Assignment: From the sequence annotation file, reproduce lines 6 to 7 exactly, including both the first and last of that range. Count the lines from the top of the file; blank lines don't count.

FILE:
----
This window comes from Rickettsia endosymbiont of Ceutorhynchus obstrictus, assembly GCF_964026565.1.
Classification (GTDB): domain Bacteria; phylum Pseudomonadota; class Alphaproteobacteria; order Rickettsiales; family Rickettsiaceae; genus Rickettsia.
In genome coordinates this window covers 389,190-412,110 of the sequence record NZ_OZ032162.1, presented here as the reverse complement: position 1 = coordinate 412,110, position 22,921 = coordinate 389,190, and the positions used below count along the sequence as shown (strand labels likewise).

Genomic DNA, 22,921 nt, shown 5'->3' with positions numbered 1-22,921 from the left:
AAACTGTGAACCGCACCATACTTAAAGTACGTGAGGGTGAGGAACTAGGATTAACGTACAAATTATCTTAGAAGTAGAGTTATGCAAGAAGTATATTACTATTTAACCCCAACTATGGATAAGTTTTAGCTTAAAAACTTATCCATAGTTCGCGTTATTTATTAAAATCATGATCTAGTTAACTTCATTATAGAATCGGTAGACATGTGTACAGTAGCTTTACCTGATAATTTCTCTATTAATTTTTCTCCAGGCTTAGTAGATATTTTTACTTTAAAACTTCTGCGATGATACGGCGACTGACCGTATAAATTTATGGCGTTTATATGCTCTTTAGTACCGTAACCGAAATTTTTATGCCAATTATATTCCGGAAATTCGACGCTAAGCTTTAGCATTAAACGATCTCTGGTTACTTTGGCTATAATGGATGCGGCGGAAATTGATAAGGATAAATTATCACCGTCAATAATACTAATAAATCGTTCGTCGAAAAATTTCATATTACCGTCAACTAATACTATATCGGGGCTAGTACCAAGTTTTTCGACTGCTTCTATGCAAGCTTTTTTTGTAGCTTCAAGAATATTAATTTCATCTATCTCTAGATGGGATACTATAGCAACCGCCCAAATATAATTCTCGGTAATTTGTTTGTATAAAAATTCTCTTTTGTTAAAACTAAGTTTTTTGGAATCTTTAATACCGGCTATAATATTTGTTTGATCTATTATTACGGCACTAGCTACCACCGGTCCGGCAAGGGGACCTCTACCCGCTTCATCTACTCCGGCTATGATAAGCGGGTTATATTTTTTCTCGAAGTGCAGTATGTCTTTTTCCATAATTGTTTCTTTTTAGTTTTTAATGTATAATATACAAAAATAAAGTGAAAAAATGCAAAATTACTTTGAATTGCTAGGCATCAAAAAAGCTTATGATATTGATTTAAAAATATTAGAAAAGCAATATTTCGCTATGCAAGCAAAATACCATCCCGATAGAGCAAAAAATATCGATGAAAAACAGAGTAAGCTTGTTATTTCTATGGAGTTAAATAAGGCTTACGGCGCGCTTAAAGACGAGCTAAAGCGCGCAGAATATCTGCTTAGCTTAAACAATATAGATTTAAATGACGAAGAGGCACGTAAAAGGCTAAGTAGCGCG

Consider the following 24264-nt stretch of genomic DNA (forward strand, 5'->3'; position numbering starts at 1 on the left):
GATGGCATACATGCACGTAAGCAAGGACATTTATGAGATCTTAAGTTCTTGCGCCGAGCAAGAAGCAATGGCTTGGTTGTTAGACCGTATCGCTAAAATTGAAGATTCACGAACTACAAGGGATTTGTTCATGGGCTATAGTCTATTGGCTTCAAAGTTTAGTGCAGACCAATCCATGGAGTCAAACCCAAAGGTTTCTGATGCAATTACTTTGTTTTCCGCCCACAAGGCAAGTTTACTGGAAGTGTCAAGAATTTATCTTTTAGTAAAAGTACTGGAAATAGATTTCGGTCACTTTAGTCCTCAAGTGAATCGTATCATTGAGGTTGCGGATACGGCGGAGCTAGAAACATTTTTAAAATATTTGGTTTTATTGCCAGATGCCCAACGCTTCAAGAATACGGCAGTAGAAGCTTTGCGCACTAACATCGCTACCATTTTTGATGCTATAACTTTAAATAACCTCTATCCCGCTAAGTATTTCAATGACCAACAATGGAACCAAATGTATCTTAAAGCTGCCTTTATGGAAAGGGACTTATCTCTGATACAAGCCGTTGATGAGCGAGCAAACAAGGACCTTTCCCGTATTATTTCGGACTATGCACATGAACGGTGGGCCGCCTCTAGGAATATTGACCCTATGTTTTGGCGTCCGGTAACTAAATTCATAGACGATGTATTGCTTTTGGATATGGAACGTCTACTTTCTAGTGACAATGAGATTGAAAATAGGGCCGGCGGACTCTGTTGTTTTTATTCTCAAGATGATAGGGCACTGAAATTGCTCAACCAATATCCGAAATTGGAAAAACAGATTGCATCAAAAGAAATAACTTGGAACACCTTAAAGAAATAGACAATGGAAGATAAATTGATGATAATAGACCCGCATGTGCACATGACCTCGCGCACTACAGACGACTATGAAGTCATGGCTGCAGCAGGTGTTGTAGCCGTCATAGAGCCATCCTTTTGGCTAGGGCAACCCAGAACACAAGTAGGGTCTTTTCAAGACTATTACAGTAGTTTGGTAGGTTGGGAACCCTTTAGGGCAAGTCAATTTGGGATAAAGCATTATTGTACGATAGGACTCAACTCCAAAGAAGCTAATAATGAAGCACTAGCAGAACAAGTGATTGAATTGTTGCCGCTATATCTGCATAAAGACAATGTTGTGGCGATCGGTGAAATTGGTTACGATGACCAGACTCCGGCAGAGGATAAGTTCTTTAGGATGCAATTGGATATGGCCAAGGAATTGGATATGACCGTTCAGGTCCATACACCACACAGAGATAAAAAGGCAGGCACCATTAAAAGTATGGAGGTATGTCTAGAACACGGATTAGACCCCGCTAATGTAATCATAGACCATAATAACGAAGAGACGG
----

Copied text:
Consider the following 24264-nt stretch of genomic DNA (forward strand, 5'->3'; position numbering starts at 1 on the left):
GATGGCATACATGCACGTAAGCAAGGACATTTATGAGATCTTAAGTTCTTGCGCCGAGCAAGAAGCAATGGCTTGGTTGTTAGACCGTATCGCTAAAATTGAAGATTCACGAACTACAAGGGATTTGTTCATGGGCTATAGTCTATTGGCTTCAAAGTTTAGTGCAGACCAATCCATGGAGTCAAACCCAAAGGTTTCTGATGCAATTACTTTGTTTTCCGCCCACAAGGCAAGTTTACTGGAAGTGTCAAGAATTTATCTTTTAGTAAAAGTACTGGAAATAGATTTCGGTCACTTTAGTCCTCAAGTGAATCGTATCATTGAGGTTGCGGATACGGCGGAGCTAGAAACATTTTTAAAATATTTGGTTTTATTGCCAGATGCCCAACGCTTCAAGAATACGGCAGTAGAAGCTTTGCGCACTAACATCGCTACCATTTTTGATGCTATAACTTTAAATAACCTCTATCCCGCTAAGTATTTCAATGACCAACAATGGAACCAAATGTATCTTAAAGCTGCCTTTATGGAAAGGGACTTATCTCTGATACAAGCCGTTGATGAGCGAGCAAACAAGGACCTTTCCCGTATTATTTCGGACTATGCACATGAACGGTGGGCCGCCTCTAGGAATATTGACCCTATGTTTTGGCGTCCGGTAACTAAATTCATAGACGATGTATTGCTTTTGGATATGGAACGTCTACTTTCTAGTGACAATGAGATTGAAAATAGGGCCGGCGGACTCTGTTGTTTTTATTCTCAAGATGATAGGGCACTGAAATTGCTCAACCAATATCCGAAATTGGAAAAACAGATTGCATCAAAAGAAATAACTTGGAACACCTTAAAGAAATAGACAATGGAAGATAAATTGATGATAATAGACCCGCATGTGCACATGACCTCGCGCACTACAGACGACTATGAAGTCATGGCTGCAGCAGGTGTTGTAGCCGTCATAGAGCCATCCTTTTGGCTAGGGCAACCCAGAACACAAGTAGGGTCTTTTCAAGACTATTACAGTAGTTTGGTAGGTTGGGAACCCTTTAGGGCAAGTCAATTTGGGATAAAGCATTATTGTACGATAGGACTCAACTCCAAAGAAGCTAATAATGAAGCACTAGCAGAACAAGTGATTGAATTGTTGCCGCTATATCTGCATAAAGACAATGTTGTGGCGATCGGTGAAATTGGTTACGATGACCAGACTCCGGCAGAGGATAAGTTCTTTAGGATGCAATTGGATATGGCCAAGGAATTGGATATGACCGTTCAGGTCCATACACCACACAGAGATAAAAAGGCAGGCACCATTAAAAGTATGGAGGTATGTCTAGAACACGGATTAGACCCCGCTAATGTAATCATAGACCATAATAACGAAGAGACGG